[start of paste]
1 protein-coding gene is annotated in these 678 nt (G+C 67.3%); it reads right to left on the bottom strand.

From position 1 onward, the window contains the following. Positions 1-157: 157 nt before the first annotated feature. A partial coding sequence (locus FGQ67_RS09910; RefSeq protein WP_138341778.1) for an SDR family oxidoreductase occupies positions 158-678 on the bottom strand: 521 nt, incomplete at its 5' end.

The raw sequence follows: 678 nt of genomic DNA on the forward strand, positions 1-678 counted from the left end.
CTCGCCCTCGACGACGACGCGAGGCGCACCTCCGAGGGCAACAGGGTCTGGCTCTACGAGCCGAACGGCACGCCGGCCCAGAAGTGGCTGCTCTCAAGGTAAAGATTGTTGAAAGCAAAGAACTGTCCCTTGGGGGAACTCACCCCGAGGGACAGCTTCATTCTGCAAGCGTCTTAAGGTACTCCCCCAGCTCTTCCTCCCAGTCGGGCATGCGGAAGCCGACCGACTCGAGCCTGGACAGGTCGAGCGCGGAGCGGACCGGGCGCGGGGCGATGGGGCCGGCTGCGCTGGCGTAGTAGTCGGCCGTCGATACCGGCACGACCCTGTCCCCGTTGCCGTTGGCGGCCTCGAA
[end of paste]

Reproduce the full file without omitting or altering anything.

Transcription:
1 protein-coding gene is annotated in these 678 nt (G+C 67.3%); it reads right to left on the bottom strand.

From position 1 onward, the window contains the following. Positions 1-157: 157 nt before the first annotated feature. A partial coding sequence (locus FGQ67_RS09910; RefSeq protein WP_138341778.1) for an SDR family oxidoreductase occupies positions 158-678 on the bottom strand: 521 nt, incomplete at its 5' end.

The raw sequence follows: 678 nt of genomic DNA on the forward strand, positions 1-678 counted from the left end.
CTCGCCCTCGACGACGACGCGAGGCGCACCTCCGAGGGCAACAGGGTCTGGCTCTACGAGCCGAACGGCACGCCGGCCCAGAAGTGGCTGCTCTCAAGGTAAAGATTGTTGAAAGCAAAGAACTGTCCCTTGGGGGAACTCACCCCGAGGGACAGCTTCATTCTGCAAGCGTCTTAAGGTACTCCCCCAGCTCTTCCTCCCAGTCGGGCATGCGGAAGCCGACCGACTCGAGCCTGGACAGGTCGAGCGCGGAGCGGACCGGGCGCGGGGCGATGGGGCCGGCTGCGCTGGCGTAGTAGTCGGCCGTCGATACCGGCACGACCCTGTCCCCGTTGCCGTTGGCGGCCTCGAA